This concept of purgatory is simply speculation based upon mistranslated and misinterpreted text. The word "age" is translated from the Greek word αἰών (aiōn), which means, according to the lexicon: "period of time, age."

The "age" that Jesus is speaking of is the "age" related to the lifespan of those he is speaking to. What other "age" could he be speaking of? Isn't he speaking personally to people regarding their spiritual welfare? Certainly, Jesus is not a historian, speaking in terms of a certain future event in time, an event that would occur outside the timeframe of those he was speaking to.

Thus, the “end of the age” Jesus spoke of relates to that day each physical body dies. Each of our bodies have an “age” right? And there is a day and time when each body dies, right? At this point, it is the end of our aging, right? So it is merely logical to conclude that the “end of the age” for each of us is the day each of our bodies dies.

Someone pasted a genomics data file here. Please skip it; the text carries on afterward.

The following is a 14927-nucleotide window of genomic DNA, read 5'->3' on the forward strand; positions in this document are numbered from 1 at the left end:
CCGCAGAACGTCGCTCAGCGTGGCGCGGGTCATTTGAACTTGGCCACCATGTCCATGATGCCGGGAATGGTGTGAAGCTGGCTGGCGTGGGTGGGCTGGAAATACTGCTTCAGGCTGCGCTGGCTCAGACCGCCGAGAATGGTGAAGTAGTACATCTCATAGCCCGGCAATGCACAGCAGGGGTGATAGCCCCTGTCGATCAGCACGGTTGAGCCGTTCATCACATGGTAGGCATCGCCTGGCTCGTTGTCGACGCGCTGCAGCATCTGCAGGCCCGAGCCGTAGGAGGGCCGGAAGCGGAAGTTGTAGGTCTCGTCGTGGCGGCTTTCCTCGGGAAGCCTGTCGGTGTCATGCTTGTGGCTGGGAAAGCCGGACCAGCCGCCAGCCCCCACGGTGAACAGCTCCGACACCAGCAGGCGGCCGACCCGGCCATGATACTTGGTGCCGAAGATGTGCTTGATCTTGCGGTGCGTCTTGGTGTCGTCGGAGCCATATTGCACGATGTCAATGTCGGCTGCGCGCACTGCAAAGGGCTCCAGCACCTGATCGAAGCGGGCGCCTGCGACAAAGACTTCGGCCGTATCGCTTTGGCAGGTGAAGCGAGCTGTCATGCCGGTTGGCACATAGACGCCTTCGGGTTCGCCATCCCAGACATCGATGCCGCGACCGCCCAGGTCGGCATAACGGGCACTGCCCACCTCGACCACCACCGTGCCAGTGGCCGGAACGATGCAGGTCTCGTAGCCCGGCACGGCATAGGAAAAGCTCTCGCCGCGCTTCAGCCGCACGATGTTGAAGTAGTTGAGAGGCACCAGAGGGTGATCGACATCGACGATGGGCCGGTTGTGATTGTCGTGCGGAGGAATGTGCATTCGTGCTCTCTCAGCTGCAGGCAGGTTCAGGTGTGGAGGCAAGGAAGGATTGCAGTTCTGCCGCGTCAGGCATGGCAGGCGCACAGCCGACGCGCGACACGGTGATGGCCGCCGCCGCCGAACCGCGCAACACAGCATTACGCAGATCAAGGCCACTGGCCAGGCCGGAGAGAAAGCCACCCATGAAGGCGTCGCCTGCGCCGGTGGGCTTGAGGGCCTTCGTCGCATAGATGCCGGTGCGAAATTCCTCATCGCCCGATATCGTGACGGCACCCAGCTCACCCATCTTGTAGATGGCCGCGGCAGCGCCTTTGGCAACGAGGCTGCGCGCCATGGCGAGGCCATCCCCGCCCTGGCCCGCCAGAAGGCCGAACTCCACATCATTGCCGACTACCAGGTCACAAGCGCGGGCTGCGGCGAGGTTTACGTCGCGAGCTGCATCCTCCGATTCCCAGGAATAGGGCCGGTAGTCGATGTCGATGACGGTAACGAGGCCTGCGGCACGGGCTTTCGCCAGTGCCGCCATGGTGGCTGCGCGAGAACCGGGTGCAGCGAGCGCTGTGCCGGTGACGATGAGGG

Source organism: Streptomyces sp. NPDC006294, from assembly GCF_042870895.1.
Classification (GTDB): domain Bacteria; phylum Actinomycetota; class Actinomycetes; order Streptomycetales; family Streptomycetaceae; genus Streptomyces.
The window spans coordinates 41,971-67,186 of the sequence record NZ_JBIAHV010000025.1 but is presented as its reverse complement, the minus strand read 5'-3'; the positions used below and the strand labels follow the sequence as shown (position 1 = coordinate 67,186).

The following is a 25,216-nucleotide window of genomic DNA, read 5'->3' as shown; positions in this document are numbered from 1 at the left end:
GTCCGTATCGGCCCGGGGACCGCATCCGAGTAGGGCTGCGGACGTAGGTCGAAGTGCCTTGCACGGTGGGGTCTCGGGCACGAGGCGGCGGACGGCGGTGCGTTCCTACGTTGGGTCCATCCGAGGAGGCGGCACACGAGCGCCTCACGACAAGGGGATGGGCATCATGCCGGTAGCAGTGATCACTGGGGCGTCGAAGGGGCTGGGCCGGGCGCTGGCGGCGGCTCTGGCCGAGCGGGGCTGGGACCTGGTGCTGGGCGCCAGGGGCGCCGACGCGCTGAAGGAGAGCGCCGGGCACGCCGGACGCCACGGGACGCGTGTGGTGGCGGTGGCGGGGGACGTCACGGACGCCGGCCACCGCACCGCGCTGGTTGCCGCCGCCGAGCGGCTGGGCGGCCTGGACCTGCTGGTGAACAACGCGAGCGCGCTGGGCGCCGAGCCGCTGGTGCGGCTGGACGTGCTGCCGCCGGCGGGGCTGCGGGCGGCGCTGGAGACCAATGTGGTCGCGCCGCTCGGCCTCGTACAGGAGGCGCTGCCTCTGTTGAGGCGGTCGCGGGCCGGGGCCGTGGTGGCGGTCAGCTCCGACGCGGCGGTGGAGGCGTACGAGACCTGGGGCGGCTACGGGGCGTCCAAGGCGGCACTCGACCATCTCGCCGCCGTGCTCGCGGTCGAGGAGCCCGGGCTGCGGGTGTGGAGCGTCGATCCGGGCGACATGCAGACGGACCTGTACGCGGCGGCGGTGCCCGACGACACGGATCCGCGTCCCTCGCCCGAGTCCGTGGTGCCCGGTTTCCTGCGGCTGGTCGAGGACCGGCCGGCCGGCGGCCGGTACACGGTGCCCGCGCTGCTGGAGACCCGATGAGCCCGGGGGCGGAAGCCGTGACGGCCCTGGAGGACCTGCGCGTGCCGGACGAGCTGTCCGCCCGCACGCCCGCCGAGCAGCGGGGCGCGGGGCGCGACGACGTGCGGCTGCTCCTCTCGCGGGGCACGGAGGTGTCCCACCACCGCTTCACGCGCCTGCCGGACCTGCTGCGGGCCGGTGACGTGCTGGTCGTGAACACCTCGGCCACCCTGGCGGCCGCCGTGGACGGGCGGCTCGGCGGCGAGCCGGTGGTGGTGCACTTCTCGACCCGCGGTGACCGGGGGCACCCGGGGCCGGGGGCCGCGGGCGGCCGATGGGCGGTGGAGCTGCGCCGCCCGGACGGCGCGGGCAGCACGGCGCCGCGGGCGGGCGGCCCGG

The event of bodily death is common to each of us. Every body must die. Therefore, each of us shares a common event: our bodies will die, and they will cease to age, and thus this is the "end of the age."

What takes place upon our leaving the body at the time of death? This has been confirmed among thousands of cases of clinical death: Once a person's body clinically dies, the person floats above the body, watching it as it lies at the deathbed. 

Jesus makes it clear in his statement that we are judged for our lifetimes and the angels will separate the "wicked from the righteous."

The word "righteous" comes from the Greek word δίκαιος (dikaios), which means "observing divine laws" according to the lexicon. The essence of "divine laws" according to Jesus and Moses is to love the Supreme Being with all our hearts and love others.

At the time of our body's death (the "end of the age") we will be able to leave this hellish dimension and return to the spiritual dimension. We will be carried back home by the angels into the loving arms of God, Who has been patiently awaiting our return to Him.